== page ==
Safely Identifying Emergency Department Patients With Acute Chest Pain for Early Discharge.
Circulation. 2018 Nov 27;138(22):2456-2468
Authors: Mahler SA, Lenoir KM, Wells BJ, Burke GL, Duncan PW, Case LD, Herrington DM, Diaz-Garelli JF, Futrell WM, Hiestand BC, Miller CD
BACKGROUND: The HEART Pathway (history, ECG, age, risk factors, and initial troponin) is an accelerated diagnostic protocol designed to identify low-risk emergency department patients with chest pain for early discharge without stress testing or angiography. The objective of this study was to determine whether implementation of the HEART Pathway is safe (30-day death and myocardial infarction rate <1% in low-risk patients) and effective (reduces 30-day hospitalizations) in emergency department patients with possible acute coronary syndrome.
METHODS: A prospective pre-post study was conducted at 3 US sites among 8474 adult emergency department patients with possible acute coronary syndrome. Patients included were ≥21 years old, investigated for possible acute coronary syndrome, and had no evidence of ST-segment-elevation myocardial infarction on ECG. Accrual occurred for 12 months before and after HEART Pathway implementation from November 2013 to January 2016. The HEART Pathway accelerated diagnostic protocol was integrated into the electronic health record at each site as an interactive clinical decision support tool. After accelerated diagnostic protocol integration, ED providers prospectively used the HEART Pathway to identify patients with possible acute coronary syndrome as low risk (appropriate for early discharge without stress testing or angiography) or non-low risk (appropriate for further in-hospital evaluation). The primary safety and effectiveness outcomes, death, and myocardial infarction (MI) and hospitalization rates at 30 days were determined from health records, insurance claims, and death index data.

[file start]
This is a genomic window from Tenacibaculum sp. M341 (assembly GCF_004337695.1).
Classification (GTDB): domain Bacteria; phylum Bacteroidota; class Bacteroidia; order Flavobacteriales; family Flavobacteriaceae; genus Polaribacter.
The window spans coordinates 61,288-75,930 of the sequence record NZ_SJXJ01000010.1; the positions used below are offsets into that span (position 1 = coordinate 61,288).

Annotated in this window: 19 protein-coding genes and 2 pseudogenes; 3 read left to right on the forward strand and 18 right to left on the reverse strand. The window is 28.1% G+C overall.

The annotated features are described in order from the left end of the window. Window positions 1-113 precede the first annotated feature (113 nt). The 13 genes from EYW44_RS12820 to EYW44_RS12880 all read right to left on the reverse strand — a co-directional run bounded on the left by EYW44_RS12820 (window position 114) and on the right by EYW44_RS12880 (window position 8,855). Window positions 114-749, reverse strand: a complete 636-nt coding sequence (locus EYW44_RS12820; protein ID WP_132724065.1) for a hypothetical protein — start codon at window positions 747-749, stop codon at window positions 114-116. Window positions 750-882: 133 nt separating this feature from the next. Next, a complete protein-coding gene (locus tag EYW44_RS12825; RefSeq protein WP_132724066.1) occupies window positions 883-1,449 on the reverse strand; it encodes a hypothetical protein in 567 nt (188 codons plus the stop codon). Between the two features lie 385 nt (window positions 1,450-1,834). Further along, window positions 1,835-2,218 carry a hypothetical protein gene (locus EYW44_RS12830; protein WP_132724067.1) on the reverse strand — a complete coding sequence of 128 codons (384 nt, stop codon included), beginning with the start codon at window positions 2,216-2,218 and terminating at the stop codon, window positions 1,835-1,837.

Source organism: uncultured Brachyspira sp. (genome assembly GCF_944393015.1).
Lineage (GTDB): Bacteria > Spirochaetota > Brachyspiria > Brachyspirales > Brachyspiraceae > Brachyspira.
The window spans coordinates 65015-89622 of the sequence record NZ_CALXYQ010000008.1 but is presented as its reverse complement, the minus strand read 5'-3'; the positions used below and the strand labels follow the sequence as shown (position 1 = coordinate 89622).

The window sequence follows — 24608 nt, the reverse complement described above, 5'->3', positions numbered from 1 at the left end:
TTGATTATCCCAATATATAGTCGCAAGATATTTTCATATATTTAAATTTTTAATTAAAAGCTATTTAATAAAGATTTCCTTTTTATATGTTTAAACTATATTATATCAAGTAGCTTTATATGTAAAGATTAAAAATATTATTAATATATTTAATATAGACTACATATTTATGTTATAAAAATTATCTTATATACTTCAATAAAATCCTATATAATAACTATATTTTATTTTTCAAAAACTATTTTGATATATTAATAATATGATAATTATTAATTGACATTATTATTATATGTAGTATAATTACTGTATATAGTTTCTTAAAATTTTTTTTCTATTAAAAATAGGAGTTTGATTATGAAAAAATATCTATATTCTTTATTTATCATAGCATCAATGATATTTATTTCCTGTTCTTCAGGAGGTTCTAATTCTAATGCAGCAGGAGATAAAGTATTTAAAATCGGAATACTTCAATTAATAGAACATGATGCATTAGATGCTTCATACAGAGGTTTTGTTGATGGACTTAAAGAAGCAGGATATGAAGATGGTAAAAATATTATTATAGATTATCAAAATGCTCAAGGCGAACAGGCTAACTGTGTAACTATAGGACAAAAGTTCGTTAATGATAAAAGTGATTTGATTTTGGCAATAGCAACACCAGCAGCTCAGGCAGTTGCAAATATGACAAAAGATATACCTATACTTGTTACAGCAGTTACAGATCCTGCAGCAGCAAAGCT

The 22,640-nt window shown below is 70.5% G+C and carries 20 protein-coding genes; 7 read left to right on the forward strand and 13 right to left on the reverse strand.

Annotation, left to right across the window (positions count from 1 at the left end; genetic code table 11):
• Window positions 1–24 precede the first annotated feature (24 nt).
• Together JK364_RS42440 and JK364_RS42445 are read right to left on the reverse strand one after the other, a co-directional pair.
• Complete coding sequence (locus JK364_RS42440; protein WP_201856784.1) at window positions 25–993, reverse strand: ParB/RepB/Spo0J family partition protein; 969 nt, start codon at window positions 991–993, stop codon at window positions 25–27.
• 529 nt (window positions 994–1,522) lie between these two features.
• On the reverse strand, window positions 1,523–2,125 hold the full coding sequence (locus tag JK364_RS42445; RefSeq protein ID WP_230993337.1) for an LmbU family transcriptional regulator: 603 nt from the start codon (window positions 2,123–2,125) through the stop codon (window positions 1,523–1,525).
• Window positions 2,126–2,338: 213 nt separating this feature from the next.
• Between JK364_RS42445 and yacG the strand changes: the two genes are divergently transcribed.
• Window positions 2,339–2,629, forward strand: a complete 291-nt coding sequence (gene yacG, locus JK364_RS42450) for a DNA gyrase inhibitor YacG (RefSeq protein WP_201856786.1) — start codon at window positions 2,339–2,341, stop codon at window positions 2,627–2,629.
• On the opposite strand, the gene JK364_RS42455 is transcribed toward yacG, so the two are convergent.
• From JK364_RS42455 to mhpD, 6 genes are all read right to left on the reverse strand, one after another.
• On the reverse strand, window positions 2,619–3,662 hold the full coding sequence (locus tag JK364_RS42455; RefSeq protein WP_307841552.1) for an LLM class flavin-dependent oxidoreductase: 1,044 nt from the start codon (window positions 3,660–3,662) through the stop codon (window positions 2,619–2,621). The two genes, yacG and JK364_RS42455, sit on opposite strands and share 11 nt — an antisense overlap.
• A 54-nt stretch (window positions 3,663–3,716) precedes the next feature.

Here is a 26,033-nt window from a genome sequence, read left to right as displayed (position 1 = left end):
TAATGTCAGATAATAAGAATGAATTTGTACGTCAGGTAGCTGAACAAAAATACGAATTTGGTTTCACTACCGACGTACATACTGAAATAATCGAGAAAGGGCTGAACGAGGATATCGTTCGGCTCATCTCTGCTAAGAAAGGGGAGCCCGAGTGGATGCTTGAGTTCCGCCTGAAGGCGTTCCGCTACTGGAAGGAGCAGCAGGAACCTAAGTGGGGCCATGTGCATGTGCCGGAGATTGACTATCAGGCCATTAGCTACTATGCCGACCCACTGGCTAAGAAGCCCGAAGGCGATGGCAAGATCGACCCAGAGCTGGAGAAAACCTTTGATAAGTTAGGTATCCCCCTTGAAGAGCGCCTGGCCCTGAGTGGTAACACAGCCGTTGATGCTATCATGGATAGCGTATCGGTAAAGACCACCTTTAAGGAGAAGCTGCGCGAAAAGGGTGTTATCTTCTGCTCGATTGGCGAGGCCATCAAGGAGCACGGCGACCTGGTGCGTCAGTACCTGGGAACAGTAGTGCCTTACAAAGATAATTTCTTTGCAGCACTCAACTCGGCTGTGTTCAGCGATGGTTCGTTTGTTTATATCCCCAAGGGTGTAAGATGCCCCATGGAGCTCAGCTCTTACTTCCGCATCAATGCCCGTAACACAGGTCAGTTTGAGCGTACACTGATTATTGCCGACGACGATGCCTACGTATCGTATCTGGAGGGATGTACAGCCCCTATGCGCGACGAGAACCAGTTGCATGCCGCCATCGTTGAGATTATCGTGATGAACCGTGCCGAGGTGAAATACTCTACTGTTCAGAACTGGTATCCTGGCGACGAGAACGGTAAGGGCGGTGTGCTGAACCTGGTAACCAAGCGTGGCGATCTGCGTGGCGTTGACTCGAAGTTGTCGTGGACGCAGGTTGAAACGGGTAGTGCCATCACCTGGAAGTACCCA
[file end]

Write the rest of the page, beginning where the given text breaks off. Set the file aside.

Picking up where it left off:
RESULTS: Preimplementation and postimplementation cohorts included 3713 and 4761 patients, respectively. The HEART Pathway identified 30.7% as low risk; 0.4% of these patients experienced death or MI within 30 days. Hospitalization at 30 days was reduced by 6% in the postimplementation versus preimplementation cohort (55.6% versus 61.6%; adjusted odds ratio, 0.79; 95% CI, 0.71-0.87). During the index visit, more MIs were detected in the postimplementation cohort (6.6% versus 5.7%; adjusted odds ratio, 1.36; 95% CI, 1.12-1.65). Rates of death or MI during follow-up were similar (1.1% versus 1.3%; adjusted odds ratio, 0.88; 95% CI, 0.58-1.33).
CONCLUSIONS: HEART Pathway implementation was associated with decreased hospitalizations, increased identification of index visit MIs, and a very low death and MI rate among low-risk patients. These findings support use of the HEART Pathway to identify low-risk patients who can be safely discharged without stress testing or angiography.
CLINICAL TRIAL REGISTRATION: URL: http://www.clinicaltrials.gov . Unique identifier: NCT02056964.
PMID: 30571347 [PubMed - in process]